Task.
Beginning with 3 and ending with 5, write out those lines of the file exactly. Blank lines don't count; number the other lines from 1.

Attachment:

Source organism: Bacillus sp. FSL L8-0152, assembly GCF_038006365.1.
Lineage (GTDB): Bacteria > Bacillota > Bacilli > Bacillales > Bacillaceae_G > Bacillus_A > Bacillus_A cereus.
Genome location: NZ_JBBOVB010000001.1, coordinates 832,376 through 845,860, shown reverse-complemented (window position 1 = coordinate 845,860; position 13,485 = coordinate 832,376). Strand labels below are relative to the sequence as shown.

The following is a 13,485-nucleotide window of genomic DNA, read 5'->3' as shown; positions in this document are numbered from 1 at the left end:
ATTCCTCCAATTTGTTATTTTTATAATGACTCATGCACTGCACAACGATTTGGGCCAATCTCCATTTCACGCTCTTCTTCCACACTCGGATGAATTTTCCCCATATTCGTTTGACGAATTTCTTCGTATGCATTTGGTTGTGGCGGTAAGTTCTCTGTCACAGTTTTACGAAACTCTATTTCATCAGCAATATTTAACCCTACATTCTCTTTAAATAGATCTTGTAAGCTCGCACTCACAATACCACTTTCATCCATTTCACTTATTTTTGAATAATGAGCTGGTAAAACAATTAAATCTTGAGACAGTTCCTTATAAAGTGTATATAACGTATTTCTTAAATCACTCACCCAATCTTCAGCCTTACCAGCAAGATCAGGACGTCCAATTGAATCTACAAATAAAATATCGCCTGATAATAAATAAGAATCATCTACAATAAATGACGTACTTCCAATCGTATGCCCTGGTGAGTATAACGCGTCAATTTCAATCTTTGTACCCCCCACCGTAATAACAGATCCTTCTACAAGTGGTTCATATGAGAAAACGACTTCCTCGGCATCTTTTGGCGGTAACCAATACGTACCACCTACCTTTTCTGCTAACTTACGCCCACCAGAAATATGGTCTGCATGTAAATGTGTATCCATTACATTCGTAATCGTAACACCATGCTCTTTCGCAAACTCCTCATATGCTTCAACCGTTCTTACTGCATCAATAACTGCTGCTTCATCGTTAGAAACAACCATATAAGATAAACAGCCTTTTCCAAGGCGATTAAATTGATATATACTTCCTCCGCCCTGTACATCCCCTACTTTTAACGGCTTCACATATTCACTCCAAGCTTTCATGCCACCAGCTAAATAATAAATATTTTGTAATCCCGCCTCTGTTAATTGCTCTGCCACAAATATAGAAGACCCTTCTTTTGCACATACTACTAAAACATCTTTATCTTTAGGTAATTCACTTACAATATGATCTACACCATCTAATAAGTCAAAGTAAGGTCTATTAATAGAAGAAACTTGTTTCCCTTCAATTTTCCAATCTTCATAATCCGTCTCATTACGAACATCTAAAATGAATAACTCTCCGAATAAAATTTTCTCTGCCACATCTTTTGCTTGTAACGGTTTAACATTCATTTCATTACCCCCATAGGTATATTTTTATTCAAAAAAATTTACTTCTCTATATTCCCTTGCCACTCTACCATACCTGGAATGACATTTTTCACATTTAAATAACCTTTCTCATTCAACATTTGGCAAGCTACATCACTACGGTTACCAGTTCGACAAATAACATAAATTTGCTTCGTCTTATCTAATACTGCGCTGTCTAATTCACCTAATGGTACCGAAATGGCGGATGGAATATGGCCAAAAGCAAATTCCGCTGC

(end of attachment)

Genome location: NZ_JBBOVB010000001.1, coordinates 832,376 through 845,860, shown reverse-complemented (window position 1 = coordinate 845,860; position 13,485 = coordinate 832,376). Strand labels below are relative to the sequence as shown.

The following is a 13,485-nucleotide window of genomic DNA, read 5'->3' as shown; positions in this document are numbered from 1 at the left end:
ATTCCTCCAATTTGTTATTTTTATAATGACTCATGCACTGCACAACGATTTGGGCCAATCTCCATTTCACGCTCTTCTTCCACACTCGGATGAATTTTCCCCATATTCGTTTGACGAATTTCTTCGTATGCATTTGGTTGTGGCGGTAAGTTCTCTGTCACAGTTTTACGAAACTCTATTTCATCAGCAATATTTAACCCTACATTCTCTTTAAATAGATCTTGTAAGCTCGCACTCACAATACCACTTTCATCCATTTCACTTATTTTTGAATAATGAGCTGGTAAAACAATTAAATCTTGAGACAGTTCCTTATAAAGTGTATATAACGTATTTCTTAAATCACTCACCCAATCTTCAGCCTTACCAGCAAGATCAGGACGTCCAATTGAATCTACAAATAAAATATCGCCTGATAATAAATAAGAATCATCTACAATAAATGACGTACTTCCAATCGTATGCCCTGGTGAGTATAACGCGTCAATTTCAATCTTTGTACCCCCCACCGTAATAACAGATCCTTCTACAAGTGGTTCATATGAGAAAACGACTTCCTCGGCATCTTTTGGCGGTAACCAATACGTACCACCTACCTTTTCTGCTAACTTACGCCCACCAGAAATATGGTCTGCATGTAAATGTGTATCCATTACATTCGTAATCGTAACACCATGCTCTTTCGCAAACTCCTCATATGCTTCAACCGTTCTTACTGCATCAATAACTGCTGCTTCATCGTTAGAAACAACCATATAAGATAAACAGCCTTTTCCAAGGCGATTAAATTGATATATACTTCCTCCGCCCTGTACATCCCCTACTTTTAACGGCTTCACATATTCACTCCAAGCTTTCATGCCACCAGCTAAATAATAAATATTTTGTAATCCCGCCTCTGTTAATTGCTCTGCCACAAATATAGAAGACCCTTCTTTTGCACATACTACTAAAACATCTTTATCTTTAGGTAATTCACTTACAATATGATCTACACCATCTAATAAGTCAAAGTAAGGTCTATTAATAGAAGAAACTTGTTTCCCTTCAATTTTCCAATCTTCATAATCCGTCTCATTACGAACATCTAAAATGAATAACTCTCCGAATAAAATTTTCTCTGCCACATCTTTTGCTTGTAACGGTTTAACATTCATTTCATTACCCCCATAGGTATATTTTTATTCAAAAAAATTTACTTCTCTATATTCCCTTGCCACTCTACCATACCTGGAATGACATTTTTCACATTTAAATAACCTTTCTCATTCAACATTTGGCAAGCTACATCACTACGGTTACCAGTTCGACAAATAACATAAATTTGCTTCGTCTTATCTAATACTGCGCTGTCTAATTCACCTAATGGTACCGAAATGGCGGATGGAATATGGCCAAAAGCAAATTCCGCTGC